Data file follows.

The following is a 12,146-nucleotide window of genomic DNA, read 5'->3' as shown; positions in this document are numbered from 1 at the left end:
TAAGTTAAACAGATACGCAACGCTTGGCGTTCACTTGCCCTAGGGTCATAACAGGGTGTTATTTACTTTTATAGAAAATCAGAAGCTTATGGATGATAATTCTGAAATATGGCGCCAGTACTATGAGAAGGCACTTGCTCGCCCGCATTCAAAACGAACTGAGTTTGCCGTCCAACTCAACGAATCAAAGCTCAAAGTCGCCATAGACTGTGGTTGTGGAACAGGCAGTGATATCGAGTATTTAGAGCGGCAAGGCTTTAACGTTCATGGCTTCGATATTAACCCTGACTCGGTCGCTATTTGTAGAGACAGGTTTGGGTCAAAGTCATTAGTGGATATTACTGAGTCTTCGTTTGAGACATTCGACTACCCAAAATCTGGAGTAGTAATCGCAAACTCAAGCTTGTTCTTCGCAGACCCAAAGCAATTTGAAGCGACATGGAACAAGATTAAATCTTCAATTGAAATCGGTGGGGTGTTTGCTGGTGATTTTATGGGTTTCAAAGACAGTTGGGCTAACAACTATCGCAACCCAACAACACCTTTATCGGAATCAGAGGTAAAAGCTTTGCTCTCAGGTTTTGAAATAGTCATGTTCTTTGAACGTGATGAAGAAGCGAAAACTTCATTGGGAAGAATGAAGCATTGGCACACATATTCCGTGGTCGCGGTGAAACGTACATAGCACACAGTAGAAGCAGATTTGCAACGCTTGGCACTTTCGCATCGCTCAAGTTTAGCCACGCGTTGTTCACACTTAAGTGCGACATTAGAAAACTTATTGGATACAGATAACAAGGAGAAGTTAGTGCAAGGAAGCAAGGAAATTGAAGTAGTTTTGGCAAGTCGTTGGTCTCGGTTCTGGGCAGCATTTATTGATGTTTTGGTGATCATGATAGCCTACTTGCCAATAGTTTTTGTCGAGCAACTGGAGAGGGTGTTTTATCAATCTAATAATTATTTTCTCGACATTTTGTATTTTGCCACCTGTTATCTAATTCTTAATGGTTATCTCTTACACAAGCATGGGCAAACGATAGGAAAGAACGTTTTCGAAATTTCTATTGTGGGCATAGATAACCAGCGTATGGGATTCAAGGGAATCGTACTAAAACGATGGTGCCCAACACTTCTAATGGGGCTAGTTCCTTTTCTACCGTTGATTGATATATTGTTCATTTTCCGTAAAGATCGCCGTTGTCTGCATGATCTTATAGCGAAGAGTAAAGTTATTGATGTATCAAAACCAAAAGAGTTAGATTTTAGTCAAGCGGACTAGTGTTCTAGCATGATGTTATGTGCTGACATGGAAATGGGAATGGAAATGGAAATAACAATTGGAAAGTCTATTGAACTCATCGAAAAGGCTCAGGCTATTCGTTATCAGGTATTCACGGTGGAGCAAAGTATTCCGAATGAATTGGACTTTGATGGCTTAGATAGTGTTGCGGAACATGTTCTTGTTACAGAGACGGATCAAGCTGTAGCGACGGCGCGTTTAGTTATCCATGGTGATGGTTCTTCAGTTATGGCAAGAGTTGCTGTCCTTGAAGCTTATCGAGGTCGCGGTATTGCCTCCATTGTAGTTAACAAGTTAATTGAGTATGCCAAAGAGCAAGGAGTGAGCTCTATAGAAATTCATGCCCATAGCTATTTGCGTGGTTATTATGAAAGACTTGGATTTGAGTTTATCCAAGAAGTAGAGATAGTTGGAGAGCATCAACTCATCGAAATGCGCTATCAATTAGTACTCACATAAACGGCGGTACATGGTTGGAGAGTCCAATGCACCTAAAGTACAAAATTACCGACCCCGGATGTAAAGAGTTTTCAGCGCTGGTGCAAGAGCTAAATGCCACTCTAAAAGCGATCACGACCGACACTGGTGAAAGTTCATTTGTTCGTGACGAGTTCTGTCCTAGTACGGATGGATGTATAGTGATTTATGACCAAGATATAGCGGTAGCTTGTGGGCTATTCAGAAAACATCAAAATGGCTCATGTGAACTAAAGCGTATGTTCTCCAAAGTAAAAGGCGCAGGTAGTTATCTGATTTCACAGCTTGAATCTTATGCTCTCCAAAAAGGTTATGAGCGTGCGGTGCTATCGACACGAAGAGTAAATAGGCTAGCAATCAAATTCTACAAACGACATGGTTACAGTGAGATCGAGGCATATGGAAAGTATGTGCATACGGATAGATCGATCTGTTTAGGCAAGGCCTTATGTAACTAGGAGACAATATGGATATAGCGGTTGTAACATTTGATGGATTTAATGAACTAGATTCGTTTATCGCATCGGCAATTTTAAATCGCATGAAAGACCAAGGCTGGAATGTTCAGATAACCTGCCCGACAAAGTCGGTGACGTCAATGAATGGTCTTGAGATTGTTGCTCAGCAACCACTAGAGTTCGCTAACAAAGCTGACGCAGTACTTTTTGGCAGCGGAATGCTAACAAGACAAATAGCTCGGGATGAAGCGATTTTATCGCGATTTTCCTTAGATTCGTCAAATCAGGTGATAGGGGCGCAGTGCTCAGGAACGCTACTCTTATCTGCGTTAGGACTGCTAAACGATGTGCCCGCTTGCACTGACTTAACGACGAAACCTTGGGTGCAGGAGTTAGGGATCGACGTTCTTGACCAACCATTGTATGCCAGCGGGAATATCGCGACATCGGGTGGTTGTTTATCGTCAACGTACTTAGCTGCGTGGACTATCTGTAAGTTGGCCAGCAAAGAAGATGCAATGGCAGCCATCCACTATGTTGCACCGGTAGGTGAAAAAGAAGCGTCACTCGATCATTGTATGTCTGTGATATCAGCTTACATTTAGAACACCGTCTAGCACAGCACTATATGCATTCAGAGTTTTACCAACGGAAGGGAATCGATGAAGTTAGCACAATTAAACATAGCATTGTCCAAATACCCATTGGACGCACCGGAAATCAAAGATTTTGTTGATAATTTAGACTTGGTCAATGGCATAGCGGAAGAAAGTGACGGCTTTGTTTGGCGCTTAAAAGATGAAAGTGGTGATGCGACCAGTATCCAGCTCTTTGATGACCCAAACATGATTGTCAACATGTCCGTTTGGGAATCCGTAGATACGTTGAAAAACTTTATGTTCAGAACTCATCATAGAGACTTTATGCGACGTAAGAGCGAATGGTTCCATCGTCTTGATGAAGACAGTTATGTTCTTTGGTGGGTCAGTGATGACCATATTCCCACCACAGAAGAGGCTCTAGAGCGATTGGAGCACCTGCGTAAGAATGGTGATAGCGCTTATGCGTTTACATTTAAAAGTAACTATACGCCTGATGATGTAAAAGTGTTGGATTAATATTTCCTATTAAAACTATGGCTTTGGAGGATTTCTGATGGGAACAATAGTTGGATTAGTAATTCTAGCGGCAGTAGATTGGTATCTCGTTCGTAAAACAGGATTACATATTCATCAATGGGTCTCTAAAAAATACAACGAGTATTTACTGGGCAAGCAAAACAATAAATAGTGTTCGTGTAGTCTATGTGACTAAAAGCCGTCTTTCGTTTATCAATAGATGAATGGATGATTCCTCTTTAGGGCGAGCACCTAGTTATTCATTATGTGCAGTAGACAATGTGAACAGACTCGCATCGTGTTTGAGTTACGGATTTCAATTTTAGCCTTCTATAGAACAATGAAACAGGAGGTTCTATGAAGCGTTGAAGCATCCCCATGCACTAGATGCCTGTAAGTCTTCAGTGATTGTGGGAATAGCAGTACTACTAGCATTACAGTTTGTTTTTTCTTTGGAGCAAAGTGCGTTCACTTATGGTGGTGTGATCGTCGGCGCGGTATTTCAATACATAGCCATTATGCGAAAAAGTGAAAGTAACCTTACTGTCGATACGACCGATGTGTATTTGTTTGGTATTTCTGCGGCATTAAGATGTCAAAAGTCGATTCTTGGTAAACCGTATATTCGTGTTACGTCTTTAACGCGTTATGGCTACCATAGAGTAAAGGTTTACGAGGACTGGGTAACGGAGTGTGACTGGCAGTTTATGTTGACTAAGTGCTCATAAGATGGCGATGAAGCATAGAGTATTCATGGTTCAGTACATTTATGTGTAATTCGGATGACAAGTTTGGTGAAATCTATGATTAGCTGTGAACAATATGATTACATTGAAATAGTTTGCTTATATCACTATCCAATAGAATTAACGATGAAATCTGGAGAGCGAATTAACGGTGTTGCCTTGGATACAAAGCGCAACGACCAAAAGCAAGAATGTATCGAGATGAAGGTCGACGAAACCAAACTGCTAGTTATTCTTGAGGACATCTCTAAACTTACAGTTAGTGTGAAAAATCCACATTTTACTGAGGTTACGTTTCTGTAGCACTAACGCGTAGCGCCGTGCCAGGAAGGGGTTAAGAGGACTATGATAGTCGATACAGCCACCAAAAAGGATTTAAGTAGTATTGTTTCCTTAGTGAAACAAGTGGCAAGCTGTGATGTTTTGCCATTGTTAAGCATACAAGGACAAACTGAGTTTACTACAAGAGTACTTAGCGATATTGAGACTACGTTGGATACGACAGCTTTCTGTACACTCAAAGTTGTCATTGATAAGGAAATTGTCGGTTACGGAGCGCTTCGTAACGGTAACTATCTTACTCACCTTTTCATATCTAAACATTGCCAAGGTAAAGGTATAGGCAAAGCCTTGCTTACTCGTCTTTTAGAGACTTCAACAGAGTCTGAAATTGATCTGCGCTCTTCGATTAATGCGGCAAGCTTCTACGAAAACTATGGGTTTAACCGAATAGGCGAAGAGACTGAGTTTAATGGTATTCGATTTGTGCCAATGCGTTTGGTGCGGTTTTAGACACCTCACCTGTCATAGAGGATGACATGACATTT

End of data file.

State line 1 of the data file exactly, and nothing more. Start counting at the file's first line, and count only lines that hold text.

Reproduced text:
The following is a 12,146-nucleotide window of genomic DNA, read 5'->3' as shown; positions in this document are numbered from 1 at the left end: